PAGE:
Two Percent of Physicians Responsible for Half of Malpractice Payouts

If 2% of Physicians Are Responsible for Half of Malpractice Payouts, How Should We Intervene with These Outliers?

Last month, the Journal of Patient Safety published “The Detection, Analysis and Significance of Physician Clustering in Medical Malpractice Lawsuit Payouts,” an analysis of data from the National Practitioner Data Bank (NPDB) that indicates only 1.8 percent of American physicians have been responsible for at least half of the more than $83 billion in medical malpractice payments between 1990 and 2015. This assessment is in keeping with another study of NPDB data published earlier this year by The New England Journal of Medicine that found just 1 percent of doctors were associated with 32 percent of all malpractice settlements paid between 2005 and 2014. The NPDB is a federally mandated repository for information regarding medical professional liability payments.

“The Detection, Analysis and Significance of Physician Clustering in Medical Malpractice Lawsuit Payouts” study analyzed total claims payouts rather than number of claims because the authors theorized that “total claim payouts are a better predictor of future malpractice claims than the total number of claims paid because this metric would be expected to have a positive relationship to both the severity of the event and the number of claims paid.”

The good news is that the number of U.S. physicians grossly underperforming their peers has been on the decline. A very similar study of NPDB data 15 years ago by the nonprofit consumer advocacy group Public Citizen found that 5 percent of physicians were responsible for half of all malpractice awards. What this tells us is that the combination of medical liability tort reforms and risk management investment has been fruitful. It also indicates that the less than 2 percent of physicians responsible for half of medical malpractice payouts in the Journal of Patient Safety study are true outliers, driving up insurance costs for the other 98 percent of physicians.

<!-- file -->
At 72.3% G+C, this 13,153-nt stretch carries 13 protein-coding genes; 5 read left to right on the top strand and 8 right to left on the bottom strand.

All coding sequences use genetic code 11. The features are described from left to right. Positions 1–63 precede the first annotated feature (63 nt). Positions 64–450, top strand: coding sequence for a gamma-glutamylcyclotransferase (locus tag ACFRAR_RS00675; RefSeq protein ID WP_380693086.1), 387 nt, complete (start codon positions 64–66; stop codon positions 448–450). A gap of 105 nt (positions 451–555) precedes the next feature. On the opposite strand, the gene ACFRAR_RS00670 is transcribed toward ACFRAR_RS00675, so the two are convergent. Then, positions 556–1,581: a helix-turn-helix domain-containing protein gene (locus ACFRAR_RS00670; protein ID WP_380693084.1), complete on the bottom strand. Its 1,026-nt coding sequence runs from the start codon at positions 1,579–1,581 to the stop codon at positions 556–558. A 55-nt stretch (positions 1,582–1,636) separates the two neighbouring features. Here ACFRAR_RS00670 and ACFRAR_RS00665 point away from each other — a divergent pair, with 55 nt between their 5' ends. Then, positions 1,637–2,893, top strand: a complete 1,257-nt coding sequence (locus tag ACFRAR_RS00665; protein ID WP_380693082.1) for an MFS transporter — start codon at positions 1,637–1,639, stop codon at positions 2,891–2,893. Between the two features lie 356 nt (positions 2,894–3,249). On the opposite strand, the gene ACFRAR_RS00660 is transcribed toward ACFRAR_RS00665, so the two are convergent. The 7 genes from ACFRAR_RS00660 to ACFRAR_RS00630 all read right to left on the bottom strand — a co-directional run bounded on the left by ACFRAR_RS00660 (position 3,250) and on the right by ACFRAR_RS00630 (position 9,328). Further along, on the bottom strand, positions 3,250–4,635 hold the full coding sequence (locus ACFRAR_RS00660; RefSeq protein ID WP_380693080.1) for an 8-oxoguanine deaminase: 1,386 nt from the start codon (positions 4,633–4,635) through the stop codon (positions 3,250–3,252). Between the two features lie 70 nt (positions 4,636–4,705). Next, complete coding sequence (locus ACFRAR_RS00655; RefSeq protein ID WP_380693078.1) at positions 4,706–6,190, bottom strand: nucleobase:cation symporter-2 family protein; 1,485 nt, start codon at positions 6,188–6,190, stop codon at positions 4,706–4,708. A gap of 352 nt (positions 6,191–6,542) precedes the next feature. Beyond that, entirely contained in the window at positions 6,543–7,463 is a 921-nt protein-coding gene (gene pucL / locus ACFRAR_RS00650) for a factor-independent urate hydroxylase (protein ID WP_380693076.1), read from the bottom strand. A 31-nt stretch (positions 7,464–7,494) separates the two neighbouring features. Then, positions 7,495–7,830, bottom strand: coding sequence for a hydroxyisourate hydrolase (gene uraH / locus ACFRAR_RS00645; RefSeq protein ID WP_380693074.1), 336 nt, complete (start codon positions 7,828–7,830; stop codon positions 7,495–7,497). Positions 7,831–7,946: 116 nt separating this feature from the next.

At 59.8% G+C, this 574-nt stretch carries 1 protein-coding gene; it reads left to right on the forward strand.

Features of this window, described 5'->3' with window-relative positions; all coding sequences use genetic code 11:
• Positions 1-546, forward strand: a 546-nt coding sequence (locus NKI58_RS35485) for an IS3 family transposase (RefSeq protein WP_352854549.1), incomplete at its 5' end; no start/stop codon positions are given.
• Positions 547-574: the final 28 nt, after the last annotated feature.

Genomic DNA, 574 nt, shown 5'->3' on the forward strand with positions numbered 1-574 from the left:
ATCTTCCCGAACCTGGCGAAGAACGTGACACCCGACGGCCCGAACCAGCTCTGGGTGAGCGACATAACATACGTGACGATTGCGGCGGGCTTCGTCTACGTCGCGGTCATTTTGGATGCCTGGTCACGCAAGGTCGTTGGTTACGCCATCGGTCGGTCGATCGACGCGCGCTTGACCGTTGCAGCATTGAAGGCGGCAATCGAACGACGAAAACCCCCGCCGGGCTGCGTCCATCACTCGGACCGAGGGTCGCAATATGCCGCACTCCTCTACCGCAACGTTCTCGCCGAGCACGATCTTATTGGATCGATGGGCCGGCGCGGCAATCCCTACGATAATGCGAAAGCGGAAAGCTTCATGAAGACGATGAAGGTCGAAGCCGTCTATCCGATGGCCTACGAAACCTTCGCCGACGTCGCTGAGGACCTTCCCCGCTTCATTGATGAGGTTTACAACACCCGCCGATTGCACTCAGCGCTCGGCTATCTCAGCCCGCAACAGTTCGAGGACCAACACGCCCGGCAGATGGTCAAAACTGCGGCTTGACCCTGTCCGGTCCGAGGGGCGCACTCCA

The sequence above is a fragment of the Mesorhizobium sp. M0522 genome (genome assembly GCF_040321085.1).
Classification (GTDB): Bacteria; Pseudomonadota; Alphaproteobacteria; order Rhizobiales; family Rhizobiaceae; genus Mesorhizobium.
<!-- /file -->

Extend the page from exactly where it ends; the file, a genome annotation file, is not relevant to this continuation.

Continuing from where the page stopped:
The authors of “The Detection, Analysis and Significance of Physician Clustering in Medical Malpractice Lawsuit Payouts” emphasized the potential for their data approach to find and intervene with those physicians likely to have repeated episodes of complaints and claims. And because “those physicians in the group responsible for 50 percent of the dollars paid were more likely to have higher payments and to be repeaters than the entire group for the most commonly occurring numbers of payments, it suggests that the best way to identify physicians requiring intervention involves examining the total malpractice dollars paid by physicians.”

The ability to identify those physicians likely to have repeat, high-dollar payments would be of enormous benefit to hospital systems, medical professional liability insurers and the at-risk healthcare professionals themselves. If the outlier physicians’ malpractice payouts could be reduced or eliminated, it would make a significant difference in the nation’s total malpractice payouts, allow for greater actuarial accuracy when determining medical professional liability insurance premiums and offer the opportunity to intervene early with risk management courses for those physicians most likely to incur repeat, high-dollar claims in the future.

If hospital systems are able to determine which physicians carried the highest claim risk, they could segregate them out from their self-insurance vehicle in favor of other insurance options. Perhaps insurers of medical liability could take a page from Speaker of the House Paul Ryan suggestion for insuring Americans with a preexisting condition and create non-standard, high-risk pools for those physicians likely to have future high-dollar claims. Acceptance into these high-risk pools could mandate participation in deep patient safety and risk management training with the hope that these at-risk physicians could change course and ultimately re-enter the standard medical professional liability insurance market.

Many industries are already using big data and predictive analytics to forecast trends and alter employee behavior. Applying this approach to healthcare liability carries the potential to further reduce claims frequency and deflate the cost of medical professional liability insurance costs for the 98 percent of practicing physicians who are not likely to have recurring, high-dollar malpractice claims.

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